Opera Man David Gvinianidze Looks to Promote the Genre

Baritone David Gvinianidze performs an aria at Astoria Restaurant in Northeast Philadelphia for a Russian group. | Jon Marks

The name David Gvinianidze doesn’t roll off your tongue like an Enrico Caruso, Luciano Pavarotti or his idol, Philadelphia’s own Mario Lanza.

In fact, don’t even try to pronounce it.

But that hasn’t stopped the man from Georgia — the former Soviet republic, not the Southern state — from building a career in what some consider a dying art: opera.

Just a few weeks after he competed in the musical duel between tenors and baritones at Congregations of Shaare Shamayim, Gvinianidze will return to the area for “Victorious Music of Spring” on May 5 at KleinLife in Northeast Philadelphia.

The theme of the concert, celebrating the liberation of Europe from the war and the Jews from Nazi concentration camps, has special meaning for the 39-year-old baritone Gvinianidze, who moved to the States about six months ago.

“My grandfather was a veteran who fought in the war,” he said. “He died before I was born, but I was named after him.

“The idea behind the concert is to make sure [the Holocaust] is never repeated. We want to try to refresh the memory of those who were alive and teach those who don’t know.”

And opera has become his vehicle.

“I was 18 when I first heard Mario Lanza, and I was in awe of his voice and his repertoire,” Gvinianidze said. “I started singing solos at 6 years old. Singing’s my entire world because it allows for self-expression.”

A child prodigy, Gvinianidze graduated from the Tbilisi Academy of Music, then became sort of a “Russian Idol” equivalent, appearing on a regular TV show and making appearances at top opera houses throughout Europe. He also won a number of international competitions and, in 2007, received a United Nations medal “for contribution to the development of culture.”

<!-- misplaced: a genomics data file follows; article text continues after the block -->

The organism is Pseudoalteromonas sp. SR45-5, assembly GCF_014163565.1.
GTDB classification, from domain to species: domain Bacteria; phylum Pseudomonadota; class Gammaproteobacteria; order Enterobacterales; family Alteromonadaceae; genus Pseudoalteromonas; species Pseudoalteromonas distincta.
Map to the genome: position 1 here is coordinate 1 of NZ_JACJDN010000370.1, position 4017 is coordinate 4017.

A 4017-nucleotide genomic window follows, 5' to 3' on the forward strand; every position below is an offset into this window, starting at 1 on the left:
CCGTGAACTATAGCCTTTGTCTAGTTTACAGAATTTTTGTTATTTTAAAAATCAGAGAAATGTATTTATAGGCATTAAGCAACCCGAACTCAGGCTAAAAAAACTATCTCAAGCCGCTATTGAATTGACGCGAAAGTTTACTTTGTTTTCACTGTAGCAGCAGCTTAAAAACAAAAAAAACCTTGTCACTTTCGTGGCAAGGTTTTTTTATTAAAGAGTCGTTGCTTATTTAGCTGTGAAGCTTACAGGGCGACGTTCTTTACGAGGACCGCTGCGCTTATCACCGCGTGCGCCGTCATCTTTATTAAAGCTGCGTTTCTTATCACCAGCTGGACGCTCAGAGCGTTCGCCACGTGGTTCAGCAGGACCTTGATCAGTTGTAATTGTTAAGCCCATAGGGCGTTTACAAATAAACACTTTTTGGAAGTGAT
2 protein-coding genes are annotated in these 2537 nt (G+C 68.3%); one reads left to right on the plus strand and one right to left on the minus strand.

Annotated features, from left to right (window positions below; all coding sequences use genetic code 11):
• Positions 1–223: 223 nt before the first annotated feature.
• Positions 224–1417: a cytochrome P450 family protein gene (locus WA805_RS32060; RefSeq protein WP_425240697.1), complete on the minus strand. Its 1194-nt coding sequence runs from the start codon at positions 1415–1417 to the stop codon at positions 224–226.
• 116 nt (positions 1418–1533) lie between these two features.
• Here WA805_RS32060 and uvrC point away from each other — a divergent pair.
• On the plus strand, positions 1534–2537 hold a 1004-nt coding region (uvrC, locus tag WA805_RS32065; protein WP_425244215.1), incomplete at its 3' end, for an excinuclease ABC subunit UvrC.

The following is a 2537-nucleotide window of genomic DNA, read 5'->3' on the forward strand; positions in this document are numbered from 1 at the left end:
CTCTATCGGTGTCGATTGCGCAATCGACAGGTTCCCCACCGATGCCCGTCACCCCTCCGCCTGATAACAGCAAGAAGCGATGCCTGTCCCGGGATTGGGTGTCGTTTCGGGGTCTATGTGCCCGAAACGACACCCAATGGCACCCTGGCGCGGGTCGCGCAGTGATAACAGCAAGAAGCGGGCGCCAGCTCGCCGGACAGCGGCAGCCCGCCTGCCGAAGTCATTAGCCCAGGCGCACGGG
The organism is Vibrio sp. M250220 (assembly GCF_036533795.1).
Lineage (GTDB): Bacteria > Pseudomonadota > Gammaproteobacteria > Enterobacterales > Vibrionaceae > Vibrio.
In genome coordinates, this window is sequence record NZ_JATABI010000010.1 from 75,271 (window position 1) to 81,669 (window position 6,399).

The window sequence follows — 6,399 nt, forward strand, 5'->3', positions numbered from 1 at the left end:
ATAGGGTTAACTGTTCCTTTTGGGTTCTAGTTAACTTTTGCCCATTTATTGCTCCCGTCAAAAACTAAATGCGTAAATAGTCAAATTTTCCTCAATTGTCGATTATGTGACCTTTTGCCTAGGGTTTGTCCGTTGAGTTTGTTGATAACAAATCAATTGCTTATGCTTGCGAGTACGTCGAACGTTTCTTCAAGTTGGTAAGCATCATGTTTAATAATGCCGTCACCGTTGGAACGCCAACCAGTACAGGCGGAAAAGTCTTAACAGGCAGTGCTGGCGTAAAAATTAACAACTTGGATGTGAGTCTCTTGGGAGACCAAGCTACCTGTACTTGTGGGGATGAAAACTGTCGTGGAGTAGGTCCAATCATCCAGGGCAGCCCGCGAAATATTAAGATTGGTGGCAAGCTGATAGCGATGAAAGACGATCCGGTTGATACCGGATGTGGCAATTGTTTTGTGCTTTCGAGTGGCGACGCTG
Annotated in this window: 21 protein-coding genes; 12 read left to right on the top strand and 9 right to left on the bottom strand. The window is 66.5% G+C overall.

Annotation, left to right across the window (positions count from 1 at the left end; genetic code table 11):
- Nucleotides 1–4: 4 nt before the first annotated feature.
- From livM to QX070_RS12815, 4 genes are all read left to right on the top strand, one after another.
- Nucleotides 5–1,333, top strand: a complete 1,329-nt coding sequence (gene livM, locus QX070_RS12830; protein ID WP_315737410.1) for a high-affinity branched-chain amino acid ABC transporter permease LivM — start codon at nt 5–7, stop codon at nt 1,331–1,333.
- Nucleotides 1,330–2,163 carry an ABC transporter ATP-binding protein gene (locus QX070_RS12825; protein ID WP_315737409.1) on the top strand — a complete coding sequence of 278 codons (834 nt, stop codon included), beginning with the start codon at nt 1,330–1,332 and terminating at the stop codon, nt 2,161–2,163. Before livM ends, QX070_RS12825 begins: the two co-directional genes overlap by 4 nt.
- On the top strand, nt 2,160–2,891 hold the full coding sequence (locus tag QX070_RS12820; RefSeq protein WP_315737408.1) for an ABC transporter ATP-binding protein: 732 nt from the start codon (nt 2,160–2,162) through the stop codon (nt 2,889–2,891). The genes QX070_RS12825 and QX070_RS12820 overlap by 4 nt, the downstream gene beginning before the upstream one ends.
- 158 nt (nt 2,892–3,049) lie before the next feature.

Yet as big a name as he was across the Atlantic Ocean, it wasn’t until just over a decade ago he began to lay his imprint here.

“The first time I had a tour in the U.S. was 2006,” said Gvinianidze, founder of Talents of the World, whose goal is to spread classical music and opera to a broader community. He returned to the U.S. to play Carnegie Hall at the 2009 Three Tenors From Around the World tribute to Lanza. “I felt the aura of the famous people who performed there throughout the years.

“Initially, I didn’t come here because didn’t want to travel so far. But someone talked me into it and when I arrived in the U.S., I fell in love with the country.

“Mostly, I loved the way people interact because they’re good-natured and kind to each other. In the Soviet Union, people are very intimidating and angry.”

However, one thing he’s never faced either back home or here is anti-Semitism.

“The city where I grew up, Kutaisi, is predominantly Jewish,” Gvinianidze said. “Anti-Semitism is nonexistent. Georgians are more accepting.”

Of bigger concern to him is getting people to accept — and like — opera.

“Unfortunately, opera is slowly losing its audience,” said Gvinianidze, whose dream is to perform at the Metropolitan Opera. “I love the classics: La Traviata, Carmen.”

He’s become somewhat of a classic himself.

“I had no idea who he was when someone in our singing group said we had someone who needed a microphone,” said Helen Marmur, who’s become both his producer and translator. “He’s very famous in Russia, but very down-to-earth.

“Once I heard him start to sing, my knees buckled.”

For more information about Gvinianidze’s May 5 performance, call 215-593-5061. l

Contact: jmarks@jewishexponent.com 215-832-0729


  1. I applaud you for your efforts, David. Not only on behalf of opera but with regard to a remarkable voice — the miracle of Mario Lanza. I am certainly older than you but we discovered Lanza at about the same age. I’ll never forget when Mario broke out across America with Be My Love. It was explosive. I bought that first album but because I was desperately in need of a suit, I traded off my Lanza album and one dollar for a very nice but hand me down suit from my older brother. Those were the days my friend; I thought they’d never end.


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